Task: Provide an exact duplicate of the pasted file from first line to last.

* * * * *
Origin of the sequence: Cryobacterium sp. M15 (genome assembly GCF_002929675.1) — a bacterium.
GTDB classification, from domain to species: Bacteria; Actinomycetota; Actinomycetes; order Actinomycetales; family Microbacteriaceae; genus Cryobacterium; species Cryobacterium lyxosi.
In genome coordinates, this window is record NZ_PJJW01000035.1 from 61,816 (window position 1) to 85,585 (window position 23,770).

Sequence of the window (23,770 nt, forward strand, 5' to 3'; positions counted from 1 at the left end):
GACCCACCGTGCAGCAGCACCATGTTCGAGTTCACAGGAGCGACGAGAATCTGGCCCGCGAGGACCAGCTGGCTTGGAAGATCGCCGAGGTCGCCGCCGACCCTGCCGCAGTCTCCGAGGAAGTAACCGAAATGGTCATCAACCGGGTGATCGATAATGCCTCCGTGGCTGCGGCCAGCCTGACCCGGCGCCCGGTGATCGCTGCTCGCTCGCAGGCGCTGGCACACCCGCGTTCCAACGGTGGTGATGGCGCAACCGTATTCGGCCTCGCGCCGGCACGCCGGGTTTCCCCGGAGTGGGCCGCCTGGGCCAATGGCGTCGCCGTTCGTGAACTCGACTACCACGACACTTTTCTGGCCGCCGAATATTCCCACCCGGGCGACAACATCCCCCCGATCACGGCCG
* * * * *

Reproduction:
Origin of the sequence: Cryobacterium sp. M15 (genome assembly GCF_002929675.1) — a bacterium.
GTDB classification, from domain to species: Bacteria; Actinomycetota; Actinomycetes; order Actinomycetales; family Microbacteriaceae; genus Cryobacterium; species Cryobacterium lyxosi.
In genome coordinates, this window is record NZ_PJJW01000035.1 from 61,816 (window position 1) to 85,585 (window position 23,770).

Sequence of the window (23,770 nt, forward strand, 5' to 3'; positions counted from 1 at the left end):
GACCCACCGTGCAGCAGCACCATGTTCGAGTTCACAGGAGCGACGAGAATCTGGCCCGCGAGGACCAGCTGGCTTGGAAGATCGCCGAGGTCGCCGCCGACCCTGCCGCAGTCTCCGAGGAAGTAACCGAAATGGTCATCAACCGGGTGATCGATAATGCCTCCGTGGCTGCGGCCAGCCTGACCCGGCGCCCGGTGATCGCTGCTCGCTCGCAGGCGCTGGCACACCCGCGTTCCAACGGTGGTGATGGCGCAACCGTATTCGGCCTCGCGCCGGCACGCCGGGTTTCCCCGGAGTGGGCCGCCTGGGCCAATGGCGTCGCCGTTCGTGAACTCGACTACCACGACACTTTTCTGGCCGCCGAATATTCCCACCCGGGCGACAACATCCCCCCGATCACGGCCG